Last week I took a trip to Sheffield Hallam University’s campus for an extensive tour, including meeting with the Vice-Chancellor, Professor Chris Husbands. I was taken to the University’s Cantor Building to meet with some of the Game Design students in their PS4 lab, as well as to speak with Sumo Digital’s Business Development Director, Ian Richardson.
Sumo Digital is the biggest independent game development studio headquartered right here in Sheffield, which has grown since 2003 from a 15-person studio to a developer employing over 300 people across three sites. They’ve worked on major titles including LittleBigPlanet 3 and work in partnership with Sheffield Hallam University. It was useful to meet Ian and discuss the digital economy, and what reforms are needed to help the games industry and digital/tech firms in general.
The University have been carrying out research on virtual reality hardware, and I got the chance to try out the PlayStation VR system now available commercially. While its most obvious uses so far have been in gaming experiences, VR has implications way beyond that.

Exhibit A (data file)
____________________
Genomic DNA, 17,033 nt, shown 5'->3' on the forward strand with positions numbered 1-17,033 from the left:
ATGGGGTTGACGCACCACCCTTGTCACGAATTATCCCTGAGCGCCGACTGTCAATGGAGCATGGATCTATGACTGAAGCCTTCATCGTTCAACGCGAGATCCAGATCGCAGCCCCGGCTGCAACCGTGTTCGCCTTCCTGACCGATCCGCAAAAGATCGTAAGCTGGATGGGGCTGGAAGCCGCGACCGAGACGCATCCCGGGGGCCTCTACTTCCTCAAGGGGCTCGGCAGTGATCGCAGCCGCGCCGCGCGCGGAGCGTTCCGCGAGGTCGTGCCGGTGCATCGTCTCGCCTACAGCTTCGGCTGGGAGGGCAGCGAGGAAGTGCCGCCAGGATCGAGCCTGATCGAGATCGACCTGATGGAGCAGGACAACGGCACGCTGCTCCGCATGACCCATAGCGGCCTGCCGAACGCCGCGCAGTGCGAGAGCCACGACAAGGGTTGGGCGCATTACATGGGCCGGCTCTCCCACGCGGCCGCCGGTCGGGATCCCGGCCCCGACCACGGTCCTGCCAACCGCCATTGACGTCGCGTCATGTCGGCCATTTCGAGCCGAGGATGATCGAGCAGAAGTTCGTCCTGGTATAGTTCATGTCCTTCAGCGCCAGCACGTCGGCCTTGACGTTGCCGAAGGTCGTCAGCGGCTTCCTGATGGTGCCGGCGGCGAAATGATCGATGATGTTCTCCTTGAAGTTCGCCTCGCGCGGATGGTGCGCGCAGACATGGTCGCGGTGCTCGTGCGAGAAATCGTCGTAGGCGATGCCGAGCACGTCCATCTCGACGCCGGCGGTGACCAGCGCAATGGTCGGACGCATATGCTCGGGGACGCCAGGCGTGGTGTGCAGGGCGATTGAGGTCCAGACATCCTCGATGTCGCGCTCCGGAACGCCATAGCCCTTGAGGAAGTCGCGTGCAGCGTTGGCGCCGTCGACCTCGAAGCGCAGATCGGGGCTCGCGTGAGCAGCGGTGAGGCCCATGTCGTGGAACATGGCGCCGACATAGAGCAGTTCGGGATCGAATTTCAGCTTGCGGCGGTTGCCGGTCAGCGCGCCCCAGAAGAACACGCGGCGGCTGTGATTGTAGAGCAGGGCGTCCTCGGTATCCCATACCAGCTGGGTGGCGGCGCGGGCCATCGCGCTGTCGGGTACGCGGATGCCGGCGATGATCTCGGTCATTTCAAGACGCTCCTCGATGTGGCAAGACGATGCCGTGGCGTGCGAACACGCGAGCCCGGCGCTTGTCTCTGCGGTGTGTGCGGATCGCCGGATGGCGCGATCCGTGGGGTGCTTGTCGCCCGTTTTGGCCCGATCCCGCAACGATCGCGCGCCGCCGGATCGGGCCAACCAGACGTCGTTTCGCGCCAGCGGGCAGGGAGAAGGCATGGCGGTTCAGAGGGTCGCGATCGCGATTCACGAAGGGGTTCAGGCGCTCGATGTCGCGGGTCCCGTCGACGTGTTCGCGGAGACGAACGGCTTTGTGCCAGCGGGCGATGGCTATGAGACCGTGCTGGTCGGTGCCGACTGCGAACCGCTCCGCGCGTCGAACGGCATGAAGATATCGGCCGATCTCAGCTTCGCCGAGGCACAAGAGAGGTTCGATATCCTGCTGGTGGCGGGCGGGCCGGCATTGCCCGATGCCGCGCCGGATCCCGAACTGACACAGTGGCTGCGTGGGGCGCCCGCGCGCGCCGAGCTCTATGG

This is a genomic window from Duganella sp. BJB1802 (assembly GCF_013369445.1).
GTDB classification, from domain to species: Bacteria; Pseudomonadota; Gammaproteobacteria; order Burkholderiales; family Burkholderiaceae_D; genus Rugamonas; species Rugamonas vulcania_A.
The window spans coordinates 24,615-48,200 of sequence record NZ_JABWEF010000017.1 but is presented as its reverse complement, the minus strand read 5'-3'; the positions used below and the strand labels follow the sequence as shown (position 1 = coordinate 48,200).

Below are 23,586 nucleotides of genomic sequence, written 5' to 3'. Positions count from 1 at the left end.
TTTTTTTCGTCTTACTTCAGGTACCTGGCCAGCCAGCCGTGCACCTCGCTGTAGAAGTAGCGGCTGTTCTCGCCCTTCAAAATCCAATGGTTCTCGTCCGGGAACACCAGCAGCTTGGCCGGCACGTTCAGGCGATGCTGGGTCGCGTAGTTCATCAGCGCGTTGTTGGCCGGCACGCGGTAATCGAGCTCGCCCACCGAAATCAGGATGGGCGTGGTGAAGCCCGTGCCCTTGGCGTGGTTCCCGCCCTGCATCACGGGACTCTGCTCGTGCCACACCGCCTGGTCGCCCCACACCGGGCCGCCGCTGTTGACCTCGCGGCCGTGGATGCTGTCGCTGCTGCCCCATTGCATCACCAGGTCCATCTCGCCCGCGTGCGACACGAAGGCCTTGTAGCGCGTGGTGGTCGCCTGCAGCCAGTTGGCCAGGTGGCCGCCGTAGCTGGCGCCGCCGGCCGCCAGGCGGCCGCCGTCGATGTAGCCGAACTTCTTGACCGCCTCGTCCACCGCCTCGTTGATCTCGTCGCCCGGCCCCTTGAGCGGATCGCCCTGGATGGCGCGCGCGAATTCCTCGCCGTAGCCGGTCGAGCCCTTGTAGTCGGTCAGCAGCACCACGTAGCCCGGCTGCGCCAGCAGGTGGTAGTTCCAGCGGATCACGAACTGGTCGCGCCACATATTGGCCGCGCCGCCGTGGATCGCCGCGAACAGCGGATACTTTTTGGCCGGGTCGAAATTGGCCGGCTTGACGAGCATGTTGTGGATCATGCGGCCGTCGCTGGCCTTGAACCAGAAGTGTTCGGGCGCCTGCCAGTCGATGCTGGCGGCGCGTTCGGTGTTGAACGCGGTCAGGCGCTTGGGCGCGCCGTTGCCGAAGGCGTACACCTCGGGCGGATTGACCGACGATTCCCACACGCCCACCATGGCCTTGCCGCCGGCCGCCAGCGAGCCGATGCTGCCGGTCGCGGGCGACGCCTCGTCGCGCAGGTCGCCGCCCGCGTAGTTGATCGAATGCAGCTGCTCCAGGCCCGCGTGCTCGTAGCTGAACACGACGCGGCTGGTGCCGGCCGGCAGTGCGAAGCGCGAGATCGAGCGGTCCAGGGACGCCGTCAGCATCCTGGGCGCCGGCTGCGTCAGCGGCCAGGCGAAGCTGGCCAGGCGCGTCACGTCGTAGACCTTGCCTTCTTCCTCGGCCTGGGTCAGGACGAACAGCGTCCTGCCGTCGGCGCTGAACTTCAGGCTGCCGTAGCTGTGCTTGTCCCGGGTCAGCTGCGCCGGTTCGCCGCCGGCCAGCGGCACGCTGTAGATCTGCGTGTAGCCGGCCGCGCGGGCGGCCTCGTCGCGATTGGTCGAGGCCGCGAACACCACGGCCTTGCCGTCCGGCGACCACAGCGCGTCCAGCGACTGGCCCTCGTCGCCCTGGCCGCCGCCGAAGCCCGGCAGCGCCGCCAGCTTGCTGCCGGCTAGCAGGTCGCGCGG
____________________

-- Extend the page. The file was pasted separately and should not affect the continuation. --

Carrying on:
For example, another department of the University works with people with prosthetic limbs, and has been able to use VR to allow people to practice using their new prosthetic limb before it is fitted. This reduces costs to the NHS from those who would reject a prosthetic limb, and is just the tip of the iceberg in terms of VR’s potential medical uses.
We spoke about some of the challenges faced by the digital industries and the University – which include recent changes to the HE sector and cuts to bursaries.
Sheffield’s digital economy continues to be strong, and it’s good to see Sumo Digital and Sheffield Hallam helping to put our games industry on the map.